32


ordinances. The city freezes the tax base at the current unrestored level for a period of time, typically several years, and at the end of that time taxes the property at its restored value. The confidence with which they are able to do this is due to the fairly predictable increase in property values, accompanied by higher property tax assessments that typically occur with preservation developments.
Tax increment financing is another method of providing financial incentive to the developer. The difference, or increment, between the unrestored and restored tax revenue allocation is used for reinvestment in the property or bonds, secured by the increment, are used for the redevelopment with no increase in taxes and no use of city revenue.(31) Once a local government is committed to preservation, it is important to establish a development atmosphere that attracts the sincere and innovative developer. Open, direct negotiation between the developer, the local government and the local lending institutions can make the difference in developing a project which is a success from all points of view.
Restrictions on demolitions have the most significant effect on the economics of a project. The intensity of use which a developer is able to place on a property creates the site's potential income and value, i.e. all other things being equal, the higher the intensity, the
33


greater the potential income and value. One of the major governmental elements in establishing and maintaining a historic district and landmark status are restrictions on demolition.
It goes without saying that demolition of any landmark status structure is absolutely prohibited, and in most historic districts it is extremely difficult to obtain a demolition permit for other structures within the district as well. The thought being that, if not currently capable of landmark status, all structures will eventually be, at least, considered historic structures and each of them adds an important element to the unique character of the district, neighborhood or community. The determining factor is usually whether the structure is significant to the history of the community. For instance, is it connected to an important event or person locally or nationally, or was it always a part of the fabric of the community?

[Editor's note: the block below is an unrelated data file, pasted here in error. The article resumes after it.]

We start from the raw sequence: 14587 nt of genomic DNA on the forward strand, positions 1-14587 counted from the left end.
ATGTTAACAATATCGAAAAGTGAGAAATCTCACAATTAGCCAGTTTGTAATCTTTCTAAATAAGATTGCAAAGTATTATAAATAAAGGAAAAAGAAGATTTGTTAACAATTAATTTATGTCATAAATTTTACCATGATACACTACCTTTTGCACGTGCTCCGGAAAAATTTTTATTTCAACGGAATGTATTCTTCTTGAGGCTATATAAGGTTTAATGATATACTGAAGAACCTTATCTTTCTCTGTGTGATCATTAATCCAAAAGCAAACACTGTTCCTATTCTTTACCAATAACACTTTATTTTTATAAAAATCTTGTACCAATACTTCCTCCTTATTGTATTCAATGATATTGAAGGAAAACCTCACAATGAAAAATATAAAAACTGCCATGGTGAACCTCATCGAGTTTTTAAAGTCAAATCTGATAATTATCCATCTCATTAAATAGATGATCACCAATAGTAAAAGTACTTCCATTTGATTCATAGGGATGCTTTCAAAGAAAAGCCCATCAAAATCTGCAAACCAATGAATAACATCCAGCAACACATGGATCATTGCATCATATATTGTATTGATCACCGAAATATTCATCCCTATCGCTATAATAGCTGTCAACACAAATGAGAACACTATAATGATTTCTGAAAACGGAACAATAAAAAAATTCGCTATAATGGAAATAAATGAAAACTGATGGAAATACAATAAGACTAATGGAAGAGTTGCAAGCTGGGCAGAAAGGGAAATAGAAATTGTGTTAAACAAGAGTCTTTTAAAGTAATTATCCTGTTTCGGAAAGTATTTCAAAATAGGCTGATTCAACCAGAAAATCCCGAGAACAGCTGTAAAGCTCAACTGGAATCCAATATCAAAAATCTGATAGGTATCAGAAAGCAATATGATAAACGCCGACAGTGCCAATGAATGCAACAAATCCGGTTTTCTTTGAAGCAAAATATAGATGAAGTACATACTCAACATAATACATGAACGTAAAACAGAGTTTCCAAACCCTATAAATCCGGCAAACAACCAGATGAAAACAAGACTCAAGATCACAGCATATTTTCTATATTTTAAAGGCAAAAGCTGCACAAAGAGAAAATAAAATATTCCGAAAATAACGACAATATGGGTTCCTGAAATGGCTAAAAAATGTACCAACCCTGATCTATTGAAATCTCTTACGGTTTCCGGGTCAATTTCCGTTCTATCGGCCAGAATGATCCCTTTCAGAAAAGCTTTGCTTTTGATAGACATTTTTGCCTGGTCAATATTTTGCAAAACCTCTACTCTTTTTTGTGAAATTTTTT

Restricting demolition of structures on a site adversely affects those projects whose profitability would be increased by demolition of one or more of the existing structures and replacement by a higher intensity of use.
The most serious consequences occur when the structures are in a delapidated state of repair or when their square footage is far below that allowed by zoning on other vacant sites in the community. Historic designation of the site or structure can drastically lower its potential value to a
34


developer because it disallows replacement by more profitable use.
One mechanism communities have used to improve the attractiveness of historic preservation to potential developers when demolition is a threat, is the process called transfer of development rights. This offers an advantage to both the developer and the city by allowing him, or her, to receive reasonable compensation based on the zoning rights of the property, but allows the city to preserve the historic nature of their district and community.
The city first establishes their Transfer of Development Rights (TDR) program. The program will recommend that density rights allowed by zoning on all sites within the historic district or neighborhood, or only those which contain historically significant structures, be amended. In the case of vacant sites, an allowable lot coverage would be established which would maintain the character of the existing district or neighborhood, and excess density over the amount allowed by zoning would have to be placed in an area, or areas, designated by the city outside the district or neighborhood. Those sites which contain historic structures would receive the same lot coverage allowance, except that it would be reduced by the amount of square footage in the existing structure(s). One of the most controversial aspects of TDR programs has been
35